"Hallelujah," says registered dietitian Maureen Callahan. "Here's a diet plan that tells the truth about weight loss. Dieters lose about 21 pounds in six months, or about a pound a week. This kind of steady weight loss is the real thing, the kind that stays off." Another nifty extra: a Diet Food Diary that includes a calorie-count chart.
• The Volumetrics Eating Plan (Harper Collins)
Nutritionist Barbara Rolls, PhD, has tapped into a fundamental human quality: We like to feel full. This may sound obvious, but it's based, in fact, on extensive work Rolls has done as director of the Laboratory for the Study of Human Ingestive Behavior at Pennsylvania State University. Rolls says you'll eat better and lose weight if you focus on the energy density of foods. And her Volumetrics plan explains how low-density foods like fruits and vegetables, as well as soups and stews, fill you up without overloading you with calories.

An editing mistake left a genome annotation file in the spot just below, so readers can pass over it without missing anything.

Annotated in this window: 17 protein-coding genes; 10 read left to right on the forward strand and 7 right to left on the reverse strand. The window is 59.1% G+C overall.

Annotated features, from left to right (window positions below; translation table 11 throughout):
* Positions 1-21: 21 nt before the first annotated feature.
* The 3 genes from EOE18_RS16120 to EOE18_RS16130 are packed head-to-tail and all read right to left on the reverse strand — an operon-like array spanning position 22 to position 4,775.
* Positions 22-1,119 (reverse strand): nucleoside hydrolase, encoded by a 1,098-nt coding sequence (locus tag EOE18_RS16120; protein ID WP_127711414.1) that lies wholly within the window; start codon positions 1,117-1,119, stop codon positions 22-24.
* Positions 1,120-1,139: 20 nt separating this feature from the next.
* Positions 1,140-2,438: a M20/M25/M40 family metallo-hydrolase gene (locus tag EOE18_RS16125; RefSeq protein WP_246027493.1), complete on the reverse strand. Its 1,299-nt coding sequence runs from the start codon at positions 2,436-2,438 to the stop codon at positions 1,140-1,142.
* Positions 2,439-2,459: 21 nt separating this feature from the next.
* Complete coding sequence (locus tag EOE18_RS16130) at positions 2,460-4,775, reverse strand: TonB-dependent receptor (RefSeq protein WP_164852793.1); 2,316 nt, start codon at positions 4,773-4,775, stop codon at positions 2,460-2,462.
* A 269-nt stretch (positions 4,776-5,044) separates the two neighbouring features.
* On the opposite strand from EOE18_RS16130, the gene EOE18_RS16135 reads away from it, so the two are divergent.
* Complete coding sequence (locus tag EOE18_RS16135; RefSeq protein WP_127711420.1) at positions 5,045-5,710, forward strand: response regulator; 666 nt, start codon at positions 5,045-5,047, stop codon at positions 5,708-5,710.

This diet scored highest for its safe weight-loss-rate and nutritional components because it's "based on sound nutrition principles and overall healthy food choices," judge Samantha Heller says. And our panelists found the plan's 150-plus recipes appealing. Another plus, judge Christine Palumbo says, is Volumetric's creative approach of showing photos of low- and high-density foods side by side -- a simple way to help dieters visualize good choices.
Though exercise plays a secondary role in the Volumetrics plan, it is required. And a guide for logging 30 to 60 minutes of daily activity provides motivation. But Health's Frances Largeman-Roth wondered if some dieters would need more exercise challenges and support.
• The Best Life Diet (Simon & Schuster)
Bob Greene is forever linked with superstar (and dieter) Oprah Winfrey. And his high-profile guide, which offers a sane, healthy approach to overall lifestyle changes, earned consistently high marks from our experts. Roshini Rajapaksa, MD, who looked at the motivational elements of each diet, was impressed by the realistic goals embraced by the Best Life plan, as well as the weekly menus and recipes offered on its Web site (which also features message-board support groups, a good source of dieting motivation).